Tulsa's Midland Valley pedestrian-bicycle trail gets high marks
BY KEVIN CANFIELD World Staff Writer
Sunday, November 18, 2012
11/18/12 at 4:23 AM
Nothing is middling about the new Midland Valley pedestrian trail.
Stretching 1.49 miles from the River Parks Pedestrian Bridge east and north to Maple Park at East 16th Street, the improved pathway is garnering rave reviews from cyclists and walkers alike.
Especially on fall days like Friday, when the sun splashed through the trees on either side of the trail to create a colorful canopy.
"I can't believe how nice it is after the improvements," said Carol Farrell. "I think it is a well-kept secret, unfortunately, in Tulsa."
Farrell, 56, was out walking her dog, Cody, with her son Casey Farrell, 26. For years, the Farrells used the trail when visiting relatives in Tulsa from their home in St. Louis.
When it came time to retire, Carol Farrell said, the family moved to Jenks - in part to take advantage of Tulsa's trail system.
"We have really kind of watched it (Midland Valley Trail) over a few decades, and this is just magnificent what they have done," said Carol Farrell.
Julie Schuyler said she uses the trail two or three times a day, often accompanied by her pugs, Mojo, Dexter and Frank. She called the improvements fantastic.
"I would say the best thing about it is it's much more safe for cyclists and walkers because it is a wider trail," Schuyler said. "It used to be pretty dangerous with cyclists and the walkers because there just wasn't enough room."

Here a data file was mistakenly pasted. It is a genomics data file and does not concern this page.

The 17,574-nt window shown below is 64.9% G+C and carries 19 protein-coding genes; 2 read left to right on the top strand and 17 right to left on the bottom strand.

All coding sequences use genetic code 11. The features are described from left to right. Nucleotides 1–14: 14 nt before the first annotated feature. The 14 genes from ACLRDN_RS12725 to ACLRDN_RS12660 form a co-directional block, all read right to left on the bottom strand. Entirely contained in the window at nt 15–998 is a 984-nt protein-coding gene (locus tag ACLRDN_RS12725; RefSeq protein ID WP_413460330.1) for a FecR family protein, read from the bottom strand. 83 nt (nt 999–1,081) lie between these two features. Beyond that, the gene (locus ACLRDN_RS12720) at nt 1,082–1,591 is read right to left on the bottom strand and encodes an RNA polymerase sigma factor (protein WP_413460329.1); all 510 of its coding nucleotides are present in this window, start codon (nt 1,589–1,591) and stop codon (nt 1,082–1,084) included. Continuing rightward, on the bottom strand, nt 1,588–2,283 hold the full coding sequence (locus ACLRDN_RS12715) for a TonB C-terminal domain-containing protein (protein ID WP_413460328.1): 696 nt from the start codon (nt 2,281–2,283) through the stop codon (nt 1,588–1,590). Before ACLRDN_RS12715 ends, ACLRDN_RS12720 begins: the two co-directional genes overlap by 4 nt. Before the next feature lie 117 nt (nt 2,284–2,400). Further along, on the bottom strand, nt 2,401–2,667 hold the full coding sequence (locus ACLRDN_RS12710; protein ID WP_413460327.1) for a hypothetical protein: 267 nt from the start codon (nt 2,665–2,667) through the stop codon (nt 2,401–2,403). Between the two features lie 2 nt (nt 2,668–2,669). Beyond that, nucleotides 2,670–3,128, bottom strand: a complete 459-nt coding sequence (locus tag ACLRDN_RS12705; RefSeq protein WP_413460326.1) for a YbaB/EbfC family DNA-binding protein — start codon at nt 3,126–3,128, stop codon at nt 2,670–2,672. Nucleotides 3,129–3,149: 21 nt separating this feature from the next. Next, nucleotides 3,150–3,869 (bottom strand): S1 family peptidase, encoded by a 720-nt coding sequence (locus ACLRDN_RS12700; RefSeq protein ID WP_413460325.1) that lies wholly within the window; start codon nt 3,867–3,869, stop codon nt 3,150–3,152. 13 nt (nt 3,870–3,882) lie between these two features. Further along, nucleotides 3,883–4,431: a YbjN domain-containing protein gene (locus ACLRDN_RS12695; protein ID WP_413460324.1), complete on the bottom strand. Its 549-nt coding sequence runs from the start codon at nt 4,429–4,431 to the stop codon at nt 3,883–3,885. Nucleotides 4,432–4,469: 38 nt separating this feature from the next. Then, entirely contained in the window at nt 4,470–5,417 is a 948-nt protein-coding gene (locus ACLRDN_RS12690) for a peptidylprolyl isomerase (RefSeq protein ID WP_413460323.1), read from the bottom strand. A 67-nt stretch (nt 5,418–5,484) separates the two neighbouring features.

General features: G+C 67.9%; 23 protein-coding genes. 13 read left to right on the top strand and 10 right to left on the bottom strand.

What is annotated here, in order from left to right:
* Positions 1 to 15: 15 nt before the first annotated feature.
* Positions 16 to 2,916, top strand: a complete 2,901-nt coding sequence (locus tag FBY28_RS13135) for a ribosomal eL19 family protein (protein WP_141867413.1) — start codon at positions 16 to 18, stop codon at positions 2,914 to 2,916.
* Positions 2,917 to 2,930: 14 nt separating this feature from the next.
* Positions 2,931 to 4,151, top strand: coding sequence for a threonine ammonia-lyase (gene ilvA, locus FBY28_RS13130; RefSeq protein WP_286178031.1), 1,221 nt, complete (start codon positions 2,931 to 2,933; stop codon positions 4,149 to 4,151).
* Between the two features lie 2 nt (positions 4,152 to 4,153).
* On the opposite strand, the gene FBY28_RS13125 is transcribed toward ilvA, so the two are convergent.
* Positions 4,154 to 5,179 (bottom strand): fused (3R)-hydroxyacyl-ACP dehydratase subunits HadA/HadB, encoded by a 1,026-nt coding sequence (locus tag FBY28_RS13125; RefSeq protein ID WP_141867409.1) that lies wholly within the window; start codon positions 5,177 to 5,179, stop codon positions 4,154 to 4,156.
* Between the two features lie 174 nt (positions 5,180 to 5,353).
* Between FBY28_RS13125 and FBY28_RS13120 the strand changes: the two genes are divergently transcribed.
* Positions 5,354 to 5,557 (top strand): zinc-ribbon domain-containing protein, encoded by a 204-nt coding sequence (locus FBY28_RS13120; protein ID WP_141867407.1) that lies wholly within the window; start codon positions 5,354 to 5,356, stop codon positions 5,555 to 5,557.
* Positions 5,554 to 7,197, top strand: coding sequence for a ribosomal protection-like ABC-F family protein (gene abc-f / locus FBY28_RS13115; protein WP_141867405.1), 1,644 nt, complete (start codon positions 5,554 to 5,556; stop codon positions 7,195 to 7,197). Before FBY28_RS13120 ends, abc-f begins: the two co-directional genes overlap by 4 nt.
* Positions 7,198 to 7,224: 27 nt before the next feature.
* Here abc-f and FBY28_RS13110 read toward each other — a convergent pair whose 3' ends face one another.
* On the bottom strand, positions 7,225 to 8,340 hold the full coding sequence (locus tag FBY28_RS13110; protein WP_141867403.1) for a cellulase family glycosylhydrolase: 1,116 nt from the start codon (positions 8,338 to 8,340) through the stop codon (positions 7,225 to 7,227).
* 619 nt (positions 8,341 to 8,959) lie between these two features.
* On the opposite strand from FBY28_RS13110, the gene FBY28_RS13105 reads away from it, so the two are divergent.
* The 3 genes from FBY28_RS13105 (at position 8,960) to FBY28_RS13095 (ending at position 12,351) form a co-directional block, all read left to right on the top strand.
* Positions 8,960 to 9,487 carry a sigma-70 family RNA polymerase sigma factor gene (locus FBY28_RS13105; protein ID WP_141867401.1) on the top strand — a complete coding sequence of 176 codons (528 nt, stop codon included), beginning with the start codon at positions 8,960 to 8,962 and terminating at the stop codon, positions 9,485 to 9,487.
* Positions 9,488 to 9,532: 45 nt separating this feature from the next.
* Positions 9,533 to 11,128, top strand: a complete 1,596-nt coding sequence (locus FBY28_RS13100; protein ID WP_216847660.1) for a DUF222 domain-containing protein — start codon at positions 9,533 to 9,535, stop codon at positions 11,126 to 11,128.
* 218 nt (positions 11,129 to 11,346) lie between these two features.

The approximately $1 million project included widening the trail and paving it with concrete instead of asphalt. Lights, benches, trash receptacles and a drinking fountain were added, as were trees and signs.
A new pedestrian crossing signal was installed where the trail crosses 21st Street just east of Boston Avenue.
Funding for the project came from the city's 2006 sales-tax package, a grant from the Oklahoma Department of Transportation and a donation from the George Kaiser Family Foundation.
"Making improvements like the trail are super important to us," said Jeff Stava with the Kaiser Foundation. "We really believe that connecting the core part of the city and the neighborhoods down to the (Arkansas) river is really important."
The improved trail will also complement the foundation's planned park along Riverside Drive called the Gathering Place for Tulsa.
"There will be some take-off points from the upper trail that will move into the center part of the park," Stava said.
James Wagner, transportation projects coordinator for the Indian Nations Council of Governments, helped the city design the trail improvements. He said the goal was to mirror the look of the River Parks trail so that there is continuity between the two trail systems.
While River Parks trails stretch north and south along Riverside Drive, the Midland Valley connects at the Pedestrian Bridge and stretches to the east through the Maple Ridge neighborhood and then north connecting to downtown, he said.
"The big highlight for me is that it is improving a trail that is going to provide better access to the (Gathering Place)," Wagner said. "If you are downtown or you are on River Parks, you can have access to that whole new park via the new trail."
The Midland Valley pedestrian trail is nearly 30 years old. For frequent users of the trail like Carol Farrell, it's only getting better with age.
"It is absolutely gorgeous the way they curved it around up against some beautiful properties that still have horses and goats," Farrell said. "So you get the feel of really being out in the woods knowing you are right here amongst humanity."
Original Print Headline: New Midland Valley trail 'just magnificent'
Kevin Canfield 918-581-8313
Carol Farrell and her son Casey Farrell of Tulsa take a walk along the Midland Valley Trail. JAMES GIBBARD / Tulsa World
The approximately $1 million project included widening the trail and paving it with concrete instead of asphalt. Lights, benches, trash receptacles and a drinking fountain were added, as were trees and signs. A new pedestrian crossing signal also was installed. JAMES GIBBARD / Tulsa World